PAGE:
Ponderance and lamentation on the loss of basics

As I sit here in the midst of a busy young person’s life I am perplexed by a question. The worry of how I’m going to finish all my required reading, do my job and maintain a social life is no big deal compared to finding the answer to this one immensely imperative inquiry. The burden of finally graduating, finding a job and having a meaningful life bears no comparison to this quirksome quagmire. The trials of living in a “new world order” or dealing with the rules of “political correctness” do not even rival the difficulty of dealing with this behemothian bafflement. In fact the world could stop spinning and I would probably not notice if I could only find an explanation to this controversial conundrum.

What ever happened to the basic colors?

You remember—the eight colors that came in the Crayola Crayon box you had your mother buy you every year—Red, Blue, Yellow, Green, Orange, Purple, Brown, and Black.

Oh to go back to those good old days when the box of eight basic colors was all we needed in life. You know what I mean, those early years when things were so simple that eight colors was all you ever needed to describe everything.

As you grow and life get more complicated, if you think about it, so do the colors of your life.

Between those pre-school years and junior high you graduated from the box of eight to the 24 and then to the 64-crayon box (with sharpener in back thank you).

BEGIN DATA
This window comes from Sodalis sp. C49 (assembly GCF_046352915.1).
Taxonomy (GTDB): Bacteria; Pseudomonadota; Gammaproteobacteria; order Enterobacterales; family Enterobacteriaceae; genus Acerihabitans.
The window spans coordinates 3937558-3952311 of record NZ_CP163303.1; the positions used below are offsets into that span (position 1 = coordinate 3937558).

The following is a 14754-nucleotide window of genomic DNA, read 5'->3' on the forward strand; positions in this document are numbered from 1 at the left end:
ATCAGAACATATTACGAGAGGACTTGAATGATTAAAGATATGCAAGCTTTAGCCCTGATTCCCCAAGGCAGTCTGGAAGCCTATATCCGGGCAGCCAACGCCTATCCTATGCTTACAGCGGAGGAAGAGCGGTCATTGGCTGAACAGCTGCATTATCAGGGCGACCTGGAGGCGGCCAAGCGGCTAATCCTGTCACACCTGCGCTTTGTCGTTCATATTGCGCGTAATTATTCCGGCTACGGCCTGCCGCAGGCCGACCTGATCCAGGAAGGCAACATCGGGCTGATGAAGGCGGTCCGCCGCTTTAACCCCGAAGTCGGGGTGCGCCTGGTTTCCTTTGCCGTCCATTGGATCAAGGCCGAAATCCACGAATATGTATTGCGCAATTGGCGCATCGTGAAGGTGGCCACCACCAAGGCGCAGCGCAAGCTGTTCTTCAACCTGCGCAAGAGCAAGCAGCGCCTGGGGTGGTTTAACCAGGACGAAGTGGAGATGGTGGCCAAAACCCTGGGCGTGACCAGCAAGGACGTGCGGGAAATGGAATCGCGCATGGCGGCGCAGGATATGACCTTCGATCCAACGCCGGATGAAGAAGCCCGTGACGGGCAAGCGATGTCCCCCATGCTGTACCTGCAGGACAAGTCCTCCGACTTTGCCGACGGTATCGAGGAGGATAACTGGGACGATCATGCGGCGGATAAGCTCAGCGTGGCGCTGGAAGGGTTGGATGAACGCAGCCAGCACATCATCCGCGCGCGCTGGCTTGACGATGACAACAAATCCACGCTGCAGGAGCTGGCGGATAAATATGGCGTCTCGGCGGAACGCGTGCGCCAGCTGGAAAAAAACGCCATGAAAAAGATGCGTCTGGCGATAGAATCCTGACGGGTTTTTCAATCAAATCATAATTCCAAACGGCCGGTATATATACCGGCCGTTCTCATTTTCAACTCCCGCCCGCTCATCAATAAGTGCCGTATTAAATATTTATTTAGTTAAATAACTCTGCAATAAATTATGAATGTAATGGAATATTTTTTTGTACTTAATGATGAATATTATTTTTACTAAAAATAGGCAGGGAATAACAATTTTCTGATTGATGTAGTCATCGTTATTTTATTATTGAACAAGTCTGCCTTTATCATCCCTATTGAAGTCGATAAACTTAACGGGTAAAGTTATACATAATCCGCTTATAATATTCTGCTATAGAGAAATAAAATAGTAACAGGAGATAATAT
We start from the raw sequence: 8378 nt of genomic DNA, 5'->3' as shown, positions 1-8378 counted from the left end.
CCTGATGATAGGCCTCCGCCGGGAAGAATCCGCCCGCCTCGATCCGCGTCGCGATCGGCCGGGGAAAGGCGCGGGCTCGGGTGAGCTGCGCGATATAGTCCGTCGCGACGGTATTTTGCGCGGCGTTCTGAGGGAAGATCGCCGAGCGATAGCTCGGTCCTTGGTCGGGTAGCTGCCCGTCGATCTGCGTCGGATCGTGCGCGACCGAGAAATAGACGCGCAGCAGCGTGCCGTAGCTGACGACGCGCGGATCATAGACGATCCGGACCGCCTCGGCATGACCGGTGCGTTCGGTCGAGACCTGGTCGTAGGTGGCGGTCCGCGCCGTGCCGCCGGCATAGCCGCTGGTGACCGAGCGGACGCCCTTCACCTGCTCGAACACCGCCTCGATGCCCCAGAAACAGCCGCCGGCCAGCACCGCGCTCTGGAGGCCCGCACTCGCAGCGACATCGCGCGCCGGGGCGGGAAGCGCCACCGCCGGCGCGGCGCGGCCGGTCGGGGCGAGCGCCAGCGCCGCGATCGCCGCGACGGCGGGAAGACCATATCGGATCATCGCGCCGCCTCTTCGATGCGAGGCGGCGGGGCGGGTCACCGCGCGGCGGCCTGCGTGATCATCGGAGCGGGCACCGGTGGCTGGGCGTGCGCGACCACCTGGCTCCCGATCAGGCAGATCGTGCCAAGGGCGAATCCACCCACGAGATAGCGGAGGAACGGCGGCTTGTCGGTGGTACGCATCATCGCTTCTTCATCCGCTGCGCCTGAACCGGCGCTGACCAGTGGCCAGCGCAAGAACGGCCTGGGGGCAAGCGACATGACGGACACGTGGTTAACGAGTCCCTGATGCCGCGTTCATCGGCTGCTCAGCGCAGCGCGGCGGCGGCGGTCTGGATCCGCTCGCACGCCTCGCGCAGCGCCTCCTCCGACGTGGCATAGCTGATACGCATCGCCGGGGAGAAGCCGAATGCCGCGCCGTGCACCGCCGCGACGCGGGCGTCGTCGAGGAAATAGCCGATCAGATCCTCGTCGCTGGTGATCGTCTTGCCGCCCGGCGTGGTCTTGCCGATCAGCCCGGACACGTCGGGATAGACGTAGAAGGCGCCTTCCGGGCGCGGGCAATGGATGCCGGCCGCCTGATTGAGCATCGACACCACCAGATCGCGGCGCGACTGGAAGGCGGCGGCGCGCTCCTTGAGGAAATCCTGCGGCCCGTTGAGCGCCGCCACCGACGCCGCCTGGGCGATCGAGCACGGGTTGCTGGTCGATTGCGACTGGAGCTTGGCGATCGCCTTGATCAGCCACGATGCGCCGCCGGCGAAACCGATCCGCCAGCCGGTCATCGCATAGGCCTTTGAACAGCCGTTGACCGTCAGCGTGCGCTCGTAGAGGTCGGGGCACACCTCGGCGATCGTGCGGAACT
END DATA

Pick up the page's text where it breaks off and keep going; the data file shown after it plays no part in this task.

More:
As you get taller and more sophisticated green splits into forest and lime and blue into sky and midnight. As you advance from little league to the major leagues your browns are no longer brown but coffee and mocha.

The development of complexity in our colors, as with other things, seem to mirror the development of complexity in our lives. Life turns into an incessant accumulation of information, responsibility and color.

Heck, black and white even get broken down in to bones and ebonies (not to mention the greys and heathers).

In case any of you were wondering, this little tirade of mine was brought on by innocently browsing through a new J Crew catalog last week. As I flipped through it I discovered that I would not be able to order anything without a picture because I would not be able to figure out all the colors on my own. It hit me then how complicated life gets as we get older. I mean if simple colors can get so confusing for me do I even want to try and understand international economics?

It was no wonder amid all the melons (red), lemons (yellow) and tangerines (orange) that I got hungry. (The colors in parentheses are for those of you who are not as color-cultured as others and to you art majors out there please forgive my generalizations of colors.)

I feel especially sorry for men because, if anything, they are at more of a disadvantage than most women. Or maybe they’re luckier because they don’t have to deal with the intricacies of ambers and fuchsias and are allowed to stick to simple browns and greens.

I pose a question. Do we really need all these color distinctions or are we making things harder on ourselves then they ought to be? It is a given that there will always be shades but should we take it upon ourselves to name every one? Is is really necessary?

Maybe we should get back to the basics and worry more about working with these shades to make life more beautiful instead of concentrating on distinguishing each one from the others. Maybe we can use this obvious analogy in other aspects of our lives.

In conclusion let me leave you with the Crayola Crayon box selection of the future: Melon, Lemon, Sap, Tangerine, Aubergene, Sienna and Slate. I wish you all a happy and very colorful rest of the week and weekend.